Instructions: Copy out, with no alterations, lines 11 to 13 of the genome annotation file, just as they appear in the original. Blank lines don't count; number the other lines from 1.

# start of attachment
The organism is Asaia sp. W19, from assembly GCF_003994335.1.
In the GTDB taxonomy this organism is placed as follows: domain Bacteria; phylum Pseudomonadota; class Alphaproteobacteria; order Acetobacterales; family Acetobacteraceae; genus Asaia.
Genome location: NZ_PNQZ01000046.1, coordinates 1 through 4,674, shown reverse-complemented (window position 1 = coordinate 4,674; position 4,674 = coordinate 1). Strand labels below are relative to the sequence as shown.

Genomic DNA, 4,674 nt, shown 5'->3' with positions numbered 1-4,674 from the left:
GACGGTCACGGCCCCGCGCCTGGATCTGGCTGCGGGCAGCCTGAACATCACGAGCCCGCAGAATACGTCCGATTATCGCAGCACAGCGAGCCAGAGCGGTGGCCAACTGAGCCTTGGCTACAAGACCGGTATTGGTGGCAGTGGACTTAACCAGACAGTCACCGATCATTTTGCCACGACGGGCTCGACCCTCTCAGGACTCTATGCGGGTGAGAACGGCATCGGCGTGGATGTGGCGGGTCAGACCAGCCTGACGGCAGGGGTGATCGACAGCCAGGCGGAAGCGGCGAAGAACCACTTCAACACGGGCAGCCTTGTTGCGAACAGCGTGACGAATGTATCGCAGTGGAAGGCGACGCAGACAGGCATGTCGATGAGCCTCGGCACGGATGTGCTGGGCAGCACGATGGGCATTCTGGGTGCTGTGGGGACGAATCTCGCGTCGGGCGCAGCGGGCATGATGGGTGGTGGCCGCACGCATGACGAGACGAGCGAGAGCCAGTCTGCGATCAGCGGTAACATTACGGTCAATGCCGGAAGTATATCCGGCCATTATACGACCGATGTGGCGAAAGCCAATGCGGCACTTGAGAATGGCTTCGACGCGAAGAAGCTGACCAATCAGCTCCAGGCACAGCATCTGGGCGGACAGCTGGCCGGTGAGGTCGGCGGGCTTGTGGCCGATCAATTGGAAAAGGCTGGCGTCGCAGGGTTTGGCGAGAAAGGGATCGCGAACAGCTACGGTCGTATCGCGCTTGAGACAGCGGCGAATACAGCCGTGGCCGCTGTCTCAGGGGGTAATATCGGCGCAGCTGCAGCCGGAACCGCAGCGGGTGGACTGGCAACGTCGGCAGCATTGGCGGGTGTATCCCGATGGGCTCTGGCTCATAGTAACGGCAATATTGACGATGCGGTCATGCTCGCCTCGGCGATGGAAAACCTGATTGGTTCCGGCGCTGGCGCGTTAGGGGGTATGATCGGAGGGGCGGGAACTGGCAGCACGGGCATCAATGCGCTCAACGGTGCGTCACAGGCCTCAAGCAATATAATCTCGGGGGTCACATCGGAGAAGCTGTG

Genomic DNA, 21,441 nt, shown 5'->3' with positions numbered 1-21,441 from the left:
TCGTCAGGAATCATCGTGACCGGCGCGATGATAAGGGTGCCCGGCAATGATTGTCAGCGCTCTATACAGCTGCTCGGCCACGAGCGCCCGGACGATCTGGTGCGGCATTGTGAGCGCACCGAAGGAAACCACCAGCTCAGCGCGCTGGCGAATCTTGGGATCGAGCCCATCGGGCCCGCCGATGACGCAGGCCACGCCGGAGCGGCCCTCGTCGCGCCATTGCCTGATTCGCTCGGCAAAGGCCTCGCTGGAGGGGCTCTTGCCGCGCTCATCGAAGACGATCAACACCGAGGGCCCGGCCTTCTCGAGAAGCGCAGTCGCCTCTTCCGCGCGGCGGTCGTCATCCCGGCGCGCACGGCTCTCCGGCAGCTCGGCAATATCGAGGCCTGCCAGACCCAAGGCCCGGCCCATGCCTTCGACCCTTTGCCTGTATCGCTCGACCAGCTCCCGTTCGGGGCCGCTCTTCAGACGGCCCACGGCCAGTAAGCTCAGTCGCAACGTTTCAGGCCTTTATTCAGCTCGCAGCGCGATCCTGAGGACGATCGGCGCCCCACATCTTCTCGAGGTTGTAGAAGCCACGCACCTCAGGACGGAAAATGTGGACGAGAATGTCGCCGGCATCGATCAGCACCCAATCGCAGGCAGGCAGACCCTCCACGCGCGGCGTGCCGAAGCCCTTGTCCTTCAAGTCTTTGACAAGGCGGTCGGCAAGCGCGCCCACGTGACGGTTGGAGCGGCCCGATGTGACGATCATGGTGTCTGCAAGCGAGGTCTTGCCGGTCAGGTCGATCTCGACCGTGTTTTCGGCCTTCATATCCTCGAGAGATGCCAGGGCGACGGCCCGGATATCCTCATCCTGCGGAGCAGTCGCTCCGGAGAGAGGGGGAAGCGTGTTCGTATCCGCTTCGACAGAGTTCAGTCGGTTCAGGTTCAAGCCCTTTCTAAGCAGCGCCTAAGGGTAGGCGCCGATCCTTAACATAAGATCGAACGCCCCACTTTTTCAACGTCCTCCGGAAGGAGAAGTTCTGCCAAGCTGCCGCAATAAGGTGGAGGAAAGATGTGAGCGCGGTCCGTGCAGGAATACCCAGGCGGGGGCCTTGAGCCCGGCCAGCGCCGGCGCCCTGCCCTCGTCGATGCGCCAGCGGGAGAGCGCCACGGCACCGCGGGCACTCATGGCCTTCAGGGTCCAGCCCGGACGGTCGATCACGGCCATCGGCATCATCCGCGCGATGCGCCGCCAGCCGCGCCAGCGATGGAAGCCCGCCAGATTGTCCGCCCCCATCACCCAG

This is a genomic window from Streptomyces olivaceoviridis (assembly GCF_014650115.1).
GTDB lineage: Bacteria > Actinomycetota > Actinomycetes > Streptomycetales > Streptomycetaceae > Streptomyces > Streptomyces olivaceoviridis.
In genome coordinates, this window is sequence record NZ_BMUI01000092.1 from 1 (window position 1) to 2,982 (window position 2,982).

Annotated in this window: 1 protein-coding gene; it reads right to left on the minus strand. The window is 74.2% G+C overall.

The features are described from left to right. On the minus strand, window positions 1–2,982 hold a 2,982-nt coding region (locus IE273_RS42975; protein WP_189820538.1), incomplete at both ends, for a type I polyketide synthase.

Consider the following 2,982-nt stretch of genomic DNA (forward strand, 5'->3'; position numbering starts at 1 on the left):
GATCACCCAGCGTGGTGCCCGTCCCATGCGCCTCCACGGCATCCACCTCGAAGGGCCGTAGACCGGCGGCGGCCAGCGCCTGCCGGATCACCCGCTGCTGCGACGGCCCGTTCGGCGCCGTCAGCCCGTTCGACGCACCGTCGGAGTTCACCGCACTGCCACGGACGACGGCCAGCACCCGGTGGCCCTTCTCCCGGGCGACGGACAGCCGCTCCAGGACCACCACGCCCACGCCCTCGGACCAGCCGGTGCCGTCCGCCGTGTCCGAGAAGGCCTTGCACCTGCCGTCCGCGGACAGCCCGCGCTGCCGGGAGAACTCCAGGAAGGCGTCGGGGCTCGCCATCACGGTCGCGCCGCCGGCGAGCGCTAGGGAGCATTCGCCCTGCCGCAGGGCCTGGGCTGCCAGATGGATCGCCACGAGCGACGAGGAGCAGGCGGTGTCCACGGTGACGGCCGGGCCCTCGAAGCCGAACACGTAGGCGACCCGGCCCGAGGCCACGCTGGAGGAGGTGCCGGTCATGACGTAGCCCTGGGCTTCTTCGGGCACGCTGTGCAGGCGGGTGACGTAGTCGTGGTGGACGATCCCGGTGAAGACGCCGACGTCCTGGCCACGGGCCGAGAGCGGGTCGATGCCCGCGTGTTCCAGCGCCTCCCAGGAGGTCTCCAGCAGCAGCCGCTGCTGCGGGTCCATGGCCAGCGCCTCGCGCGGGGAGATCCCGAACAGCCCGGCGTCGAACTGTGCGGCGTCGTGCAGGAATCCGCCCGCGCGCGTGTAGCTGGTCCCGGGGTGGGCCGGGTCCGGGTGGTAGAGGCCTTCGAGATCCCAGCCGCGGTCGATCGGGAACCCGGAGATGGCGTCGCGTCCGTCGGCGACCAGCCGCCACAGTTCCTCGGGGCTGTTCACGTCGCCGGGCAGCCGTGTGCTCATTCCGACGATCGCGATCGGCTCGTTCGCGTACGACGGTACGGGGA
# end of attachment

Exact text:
Annotated in this window: 1 protein-coding gene; it reads right to left on the minus strand. The window is 74.2% G+C overall.

The features are described from left to right. On the minus strand, window positions 1–2,982 hold a 2,982-nt coding region (locus IE273_RS42975; protein WP_189820538.1), incomplete at both ends, for a type I polyketide synthase.

Consider the following 2,982-nt stretch of genomic DNA (forward strand, 5'->3'; position numbering starts at 1 on the left):